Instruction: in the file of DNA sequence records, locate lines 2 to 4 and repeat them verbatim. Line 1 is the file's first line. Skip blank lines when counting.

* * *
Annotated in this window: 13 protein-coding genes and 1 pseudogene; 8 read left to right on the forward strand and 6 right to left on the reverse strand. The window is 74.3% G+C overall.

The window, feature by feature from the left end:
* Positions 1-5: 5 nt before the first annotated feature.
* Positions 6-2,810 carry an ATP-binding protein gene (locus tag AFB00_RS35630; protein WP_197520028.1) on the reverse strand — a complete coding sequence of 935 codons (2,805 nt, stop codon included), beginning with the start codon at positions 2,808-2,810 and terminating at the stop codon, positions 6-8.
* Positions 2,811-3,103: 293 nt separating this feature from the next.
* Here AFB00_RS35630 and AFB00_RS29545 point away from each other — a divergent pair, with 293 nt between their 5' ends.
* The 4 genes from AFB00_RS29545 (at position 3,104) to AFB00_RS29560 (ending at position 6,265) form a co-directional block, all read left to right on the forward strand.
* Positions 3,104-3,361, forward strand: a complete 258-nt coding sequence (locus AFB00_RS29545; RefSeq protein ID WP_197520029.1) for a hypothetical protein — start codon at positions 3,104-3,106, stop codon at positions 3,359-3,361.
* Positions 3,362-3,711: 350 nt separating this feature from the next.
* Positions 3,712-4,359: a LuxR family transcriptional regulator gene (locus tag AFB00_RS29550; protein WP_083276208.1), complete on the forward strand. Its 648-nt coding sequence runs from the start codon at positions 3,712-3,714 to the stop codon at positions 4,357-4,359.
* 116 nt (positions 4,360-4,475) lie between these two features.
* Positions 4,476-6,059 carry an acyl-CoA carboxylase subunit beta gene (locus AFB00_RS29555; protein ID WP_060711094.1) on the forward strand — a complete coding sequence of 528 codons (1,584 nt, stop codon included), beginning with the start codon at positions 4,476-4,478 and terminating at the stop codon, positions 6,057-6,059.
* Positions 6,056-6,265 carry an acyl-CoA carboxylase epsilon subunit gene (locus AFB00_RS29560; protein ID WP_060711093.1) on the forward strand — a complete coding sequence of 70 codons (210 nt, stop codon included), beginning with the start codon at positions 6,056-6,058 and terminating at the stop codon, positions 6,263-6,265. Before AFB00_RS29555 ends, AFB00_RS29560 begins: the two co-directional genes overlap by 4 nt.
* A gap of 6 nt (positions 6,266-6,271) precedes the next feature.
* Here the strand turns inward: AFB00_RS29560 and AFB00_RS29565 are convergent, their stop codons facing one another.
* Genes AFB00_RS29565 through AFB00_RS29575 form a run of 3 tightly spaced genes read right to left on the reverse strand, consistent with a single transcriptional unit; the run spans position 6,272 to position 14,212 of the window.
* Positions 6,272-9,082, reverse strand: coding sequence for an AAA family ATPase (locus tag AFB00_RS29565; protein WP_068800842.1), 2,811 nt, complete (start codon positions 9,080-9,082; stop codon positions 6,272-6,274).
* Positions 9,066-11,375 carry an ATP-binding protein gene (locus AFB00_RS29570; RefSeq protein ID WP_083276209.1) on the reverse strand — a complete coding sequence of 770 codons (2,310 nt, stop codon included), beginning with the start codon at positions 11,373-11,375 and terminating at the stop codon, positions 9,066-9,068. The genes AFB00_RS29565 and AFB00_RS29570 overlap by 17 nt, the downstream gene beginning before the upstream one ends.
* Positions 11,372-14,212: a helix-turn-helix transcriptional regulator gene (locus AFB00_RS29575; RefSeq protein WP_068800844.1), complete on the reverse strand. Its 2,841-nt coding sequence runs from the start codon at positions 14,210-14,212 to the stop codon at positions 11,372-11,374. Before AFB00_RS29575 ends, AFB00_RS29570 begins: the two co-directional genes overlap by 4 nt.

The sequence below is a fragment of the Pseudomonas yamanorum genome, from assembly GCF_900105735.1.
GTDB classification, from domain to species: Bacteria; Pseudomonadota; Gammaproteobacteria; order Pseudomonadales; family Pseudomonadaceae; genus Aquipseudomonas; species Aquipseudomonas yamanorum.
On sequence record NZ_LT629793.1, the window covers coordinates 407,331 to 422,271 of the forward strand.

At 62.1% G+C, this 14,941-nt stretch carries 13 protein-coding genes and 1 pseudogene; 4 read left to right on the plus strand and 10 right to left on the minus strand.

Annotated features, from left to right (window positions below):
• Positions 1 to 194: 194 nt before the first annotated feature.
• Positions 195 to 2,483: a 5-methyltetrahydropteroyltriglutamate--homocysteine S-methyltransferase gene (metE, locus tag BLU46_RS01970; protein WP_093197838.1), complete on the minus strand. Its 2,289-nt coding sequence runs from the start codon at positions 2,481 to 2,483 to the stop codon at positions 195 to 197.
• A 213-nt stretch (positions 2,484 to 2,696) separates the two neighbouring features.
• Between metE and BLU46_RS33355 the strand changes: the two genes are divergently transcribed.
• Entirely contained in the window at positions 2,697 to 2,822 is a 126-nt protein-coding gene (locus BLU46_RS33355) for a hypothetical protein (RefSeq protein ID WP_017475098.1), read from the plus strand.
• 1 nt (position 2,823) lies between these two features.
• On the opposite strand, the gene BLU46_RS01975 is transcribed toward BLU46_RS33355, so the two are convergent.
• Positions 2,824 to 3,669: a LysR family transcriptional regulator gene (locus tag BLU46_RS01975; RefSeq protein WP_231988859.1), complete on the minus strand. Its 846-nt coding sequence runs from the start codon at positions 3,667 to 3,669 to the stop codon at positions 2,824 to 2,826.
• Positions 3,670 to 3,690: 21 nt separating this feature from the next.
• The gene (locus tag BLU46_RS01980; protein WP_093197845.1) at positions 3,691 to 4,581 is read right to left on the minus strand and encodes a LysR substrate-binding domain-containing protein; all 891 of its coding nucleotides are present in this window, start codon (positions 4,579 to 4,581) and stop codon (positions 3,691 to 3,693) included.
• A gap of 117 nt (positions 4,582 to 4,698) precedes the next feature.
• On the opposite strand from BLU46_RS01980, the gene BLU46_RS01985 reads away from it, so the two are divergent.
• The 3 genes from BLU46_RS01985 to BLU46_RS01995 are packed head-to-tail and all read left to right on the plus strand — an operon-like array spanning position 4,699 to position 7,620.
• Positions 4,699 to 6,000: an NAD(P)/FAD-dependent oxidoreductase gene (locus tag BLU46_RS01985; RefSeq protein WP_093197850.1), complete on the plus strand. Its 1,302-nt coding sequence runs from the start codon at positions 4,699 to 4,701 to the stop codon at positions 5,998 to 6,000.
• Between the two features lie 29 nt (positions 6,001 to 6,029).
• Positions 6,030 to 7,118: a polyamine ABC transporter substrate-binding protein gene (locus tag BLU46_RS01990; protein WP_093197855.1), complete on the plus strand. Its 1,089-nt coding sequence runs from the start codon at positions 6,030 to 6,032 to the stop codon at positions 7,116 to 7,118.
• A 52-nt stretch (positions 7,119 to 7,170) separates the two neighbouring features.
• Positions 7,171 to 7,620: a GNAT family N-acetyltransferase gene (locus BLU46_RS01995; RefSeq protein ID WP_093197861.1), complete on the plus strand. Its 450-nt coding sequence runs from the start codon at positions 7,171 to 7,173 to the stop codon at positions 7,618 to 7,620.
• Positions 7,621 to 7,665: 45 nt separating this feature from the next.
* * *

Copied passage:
The window, feature by feature from the left end:
* Positions 1-5: 5 nt before the first annotated feature.
* Positions 6-2,810 carry an ATP-binding protein gene (locus tag AFB00_RS35630; protein WP_197520028.1) on the reverse strand — a complete coding sequence of 935 codons (2,805 nt, stop codon included), beginning with the start codon at positions 2,808-2,810 and terminating at the stop codon, positions 6-8.